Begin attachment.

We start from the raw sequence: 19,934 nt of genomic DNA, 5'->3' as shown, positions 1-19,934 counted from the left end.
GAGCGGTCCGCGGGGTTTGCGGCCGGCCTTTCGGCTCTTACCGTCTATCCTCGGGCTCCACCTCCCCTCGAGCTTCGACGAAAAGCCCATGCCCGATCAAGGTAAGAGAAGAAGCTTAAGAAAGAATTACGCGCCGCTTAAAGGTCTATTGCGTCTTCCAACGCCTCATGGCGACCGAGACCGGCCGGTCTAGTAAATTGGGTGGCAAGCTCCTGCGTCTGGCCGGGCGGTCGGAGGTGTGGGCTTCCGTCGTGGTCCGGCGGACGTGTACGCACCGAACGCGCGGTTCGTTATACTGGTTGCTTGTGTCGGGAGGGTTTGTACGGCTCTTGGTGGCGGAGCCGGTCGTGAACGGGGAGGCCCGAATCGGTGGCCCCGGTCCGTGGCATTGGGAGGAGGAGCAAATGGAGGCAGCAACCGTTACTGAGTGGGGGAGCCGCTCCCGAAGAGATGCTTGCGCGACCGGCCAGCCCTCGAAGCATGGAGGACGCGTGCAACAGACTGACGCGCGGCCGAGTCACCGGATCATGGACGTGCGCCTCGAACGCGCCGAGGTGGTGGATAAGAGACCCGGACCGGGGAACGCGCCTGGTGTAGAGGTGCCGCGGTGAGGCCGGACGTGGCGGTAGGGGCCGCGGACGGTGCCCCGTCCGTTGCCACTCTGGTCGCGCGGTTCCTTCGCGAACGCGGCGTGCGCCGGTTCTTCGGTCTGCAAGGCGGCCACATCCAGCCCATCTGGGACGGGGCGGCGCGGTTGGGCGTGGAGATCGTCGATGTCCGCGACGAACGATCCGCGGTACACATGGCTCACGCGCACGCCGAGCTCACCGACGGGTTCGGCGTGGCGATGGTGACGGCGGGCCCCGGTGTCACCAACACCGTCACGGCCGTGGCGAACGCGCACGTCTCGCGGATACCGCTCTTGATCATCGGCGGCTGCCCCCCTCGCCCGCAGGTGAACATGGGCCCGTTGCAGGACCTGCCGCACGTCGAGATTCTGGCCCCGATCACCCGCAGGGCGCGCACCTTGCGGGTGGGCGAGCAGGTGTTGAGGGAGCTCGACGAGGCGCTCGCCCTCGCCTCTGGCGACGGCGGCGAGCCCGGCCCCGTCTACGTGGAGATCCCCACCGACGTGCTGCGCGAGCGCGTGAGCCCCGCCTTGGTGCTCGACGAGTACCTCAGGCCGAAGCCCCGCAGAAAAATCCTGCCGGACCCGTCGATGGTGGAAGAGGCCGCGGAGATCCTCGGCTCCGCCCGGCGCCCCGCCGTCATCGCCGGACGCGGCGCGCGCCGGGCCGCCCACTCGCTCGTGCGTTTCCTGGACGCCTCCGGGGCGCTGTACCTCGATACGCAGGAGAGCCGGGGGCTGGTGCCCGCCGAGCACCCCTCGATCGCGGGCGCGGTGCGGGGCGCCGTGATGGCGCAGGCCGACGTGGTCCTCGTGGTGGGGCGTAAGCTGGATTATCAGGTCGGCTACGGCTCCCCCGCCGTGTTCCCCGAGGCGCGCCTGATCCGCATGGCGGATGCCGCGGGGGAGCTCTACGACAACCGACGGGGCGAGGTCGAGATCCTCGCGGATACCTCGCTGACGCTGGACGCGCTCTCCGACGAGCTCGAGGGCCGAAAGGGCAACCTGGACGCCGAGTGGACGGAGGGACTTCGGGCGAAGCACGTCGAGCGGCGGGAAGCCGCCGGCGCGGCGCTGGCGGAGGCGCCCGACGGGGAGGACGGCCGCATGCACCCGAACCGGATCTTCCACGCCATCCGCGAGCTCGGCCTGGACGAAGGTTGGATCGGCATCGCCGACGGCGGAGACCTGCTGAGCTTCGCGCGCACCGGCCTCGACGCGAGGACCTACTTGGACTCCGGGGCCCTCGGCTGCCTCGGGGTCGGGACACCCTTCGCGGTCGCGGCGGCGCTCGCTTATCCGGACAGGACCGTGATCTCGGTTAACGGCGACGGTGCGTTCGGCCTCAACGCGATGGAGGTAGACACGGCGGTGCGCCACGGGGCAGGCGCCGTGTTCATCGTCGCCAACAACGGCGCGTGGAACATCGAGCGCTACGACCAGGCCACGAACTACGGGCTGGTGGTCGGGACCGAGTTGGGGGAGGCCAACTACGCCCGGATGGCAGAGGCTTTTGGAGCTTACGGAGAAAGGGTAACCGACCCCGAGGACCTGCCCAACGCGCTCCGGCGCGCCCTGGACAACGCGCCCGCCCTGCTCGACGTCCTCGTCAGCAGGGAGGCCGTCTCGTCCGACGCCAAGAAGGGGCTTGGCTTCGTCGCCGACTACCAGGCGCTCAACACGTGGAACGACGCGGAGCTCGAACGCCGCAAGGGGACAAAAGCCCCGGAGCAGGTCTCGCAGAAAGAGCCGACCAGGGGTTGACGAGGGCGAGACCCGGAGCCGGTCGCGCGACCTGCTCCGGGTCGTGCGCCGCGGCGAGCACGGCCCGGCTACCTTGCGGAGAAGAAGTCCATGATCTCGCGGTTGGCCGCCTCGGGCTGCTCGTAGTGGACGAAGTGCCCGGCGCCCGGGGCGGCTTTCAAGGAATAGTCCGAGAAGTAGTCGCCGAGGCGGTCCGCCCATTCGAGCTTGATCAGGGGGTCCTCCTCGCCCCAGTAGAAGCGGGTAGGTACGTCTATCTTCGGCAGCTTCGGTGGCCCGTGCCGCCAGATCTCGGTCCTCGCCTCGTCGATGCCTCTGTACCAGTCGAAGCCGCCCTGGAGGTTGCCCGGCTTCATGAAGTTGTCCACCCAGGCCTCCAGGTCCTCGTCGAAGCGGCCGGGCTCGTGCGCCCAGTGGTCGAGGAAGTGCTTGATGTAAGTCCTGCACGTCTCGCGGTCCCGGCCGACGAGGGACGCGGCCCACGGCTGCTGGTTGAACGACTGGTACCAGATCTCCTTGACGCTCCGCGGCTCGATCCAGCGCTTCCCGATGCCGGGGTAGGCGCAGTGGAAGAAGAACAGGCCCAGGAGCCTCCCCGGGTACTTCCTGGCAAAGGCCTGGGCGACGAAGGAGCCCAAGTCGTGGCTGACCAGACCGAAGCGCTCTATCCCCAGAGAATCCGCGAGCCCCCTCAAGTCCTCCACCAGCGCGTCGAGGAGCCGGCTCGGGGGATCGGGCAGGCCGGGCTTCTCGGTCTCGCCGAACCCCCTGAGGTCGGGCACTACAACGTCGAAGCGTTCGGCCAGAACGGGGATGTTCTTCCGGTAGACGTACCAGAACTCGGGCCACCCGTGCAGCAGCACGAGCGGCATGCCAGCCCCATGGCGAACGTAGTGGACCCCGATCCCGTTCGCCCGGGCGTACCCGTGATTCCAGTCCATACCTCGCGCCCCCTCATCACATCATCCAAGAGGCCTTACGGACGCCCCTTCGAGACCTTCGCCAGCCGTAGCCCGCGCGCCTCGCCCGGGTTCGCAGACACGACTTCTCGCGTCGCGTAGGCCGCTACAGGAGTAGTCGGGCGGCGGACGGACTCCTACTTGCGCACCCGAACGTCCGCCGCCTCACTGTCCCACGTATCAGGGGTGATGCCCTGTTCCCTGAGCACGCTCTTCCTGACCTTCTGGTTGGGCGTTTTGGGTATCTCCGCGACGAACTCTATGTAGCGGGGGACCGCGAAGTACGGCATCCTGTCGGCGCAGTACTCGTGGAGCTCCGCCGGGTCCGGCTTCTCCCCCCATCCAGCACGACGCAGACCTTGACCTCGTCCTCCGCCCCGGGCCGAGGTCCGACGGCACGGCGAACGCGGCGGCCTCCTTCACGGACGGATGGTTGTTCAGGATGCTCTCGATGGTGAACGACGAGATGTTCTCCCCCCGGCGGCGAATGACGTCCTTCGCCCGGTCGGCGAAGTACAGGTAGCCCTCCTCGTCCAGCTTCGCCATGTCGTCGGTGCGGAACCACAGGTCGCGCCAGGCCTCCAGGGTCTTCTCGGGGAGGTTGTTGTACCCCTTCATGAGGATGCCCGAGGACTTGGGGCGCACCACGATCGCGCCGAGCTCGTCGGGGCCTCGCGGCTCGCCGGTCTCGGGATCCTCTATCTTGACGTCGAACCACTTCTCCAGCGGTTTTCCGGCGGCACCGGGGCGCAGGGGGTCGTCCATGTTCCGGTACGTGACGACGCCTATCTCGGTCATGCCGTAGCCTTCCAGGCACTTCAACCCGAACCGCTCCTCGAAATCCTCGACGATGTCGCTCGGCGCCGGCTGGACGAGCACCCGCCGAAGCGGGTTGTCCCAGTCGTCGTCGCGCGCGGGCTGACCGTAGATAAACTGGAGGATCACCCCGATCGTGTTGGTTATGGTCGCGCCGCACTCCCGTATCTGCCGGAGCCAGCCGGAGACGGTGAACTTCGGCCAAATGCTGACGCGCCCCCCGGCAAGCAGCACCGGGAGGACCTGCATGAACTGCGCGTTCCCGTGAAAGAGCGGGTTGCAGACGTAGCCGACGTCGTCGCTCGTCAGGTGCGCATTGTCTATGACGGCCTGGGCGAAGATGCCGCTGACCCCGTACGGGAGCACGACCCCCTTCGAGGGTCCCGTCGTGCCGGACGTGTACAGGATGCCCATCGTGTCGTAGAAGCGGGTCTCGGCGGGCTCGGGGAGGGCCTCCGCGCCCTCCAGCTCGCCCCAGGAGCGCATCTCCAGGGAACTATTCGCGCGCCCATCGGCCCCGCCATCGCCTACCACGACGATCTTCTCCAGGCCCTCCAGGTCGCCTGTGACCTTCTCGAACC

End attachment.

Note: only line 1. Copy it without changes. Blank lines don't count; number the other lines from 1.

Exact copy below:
We start from the raw sequence: 19,934 nt of genomic DNA, 5'->3' as shown, positions 1-19,934 counted from the left end.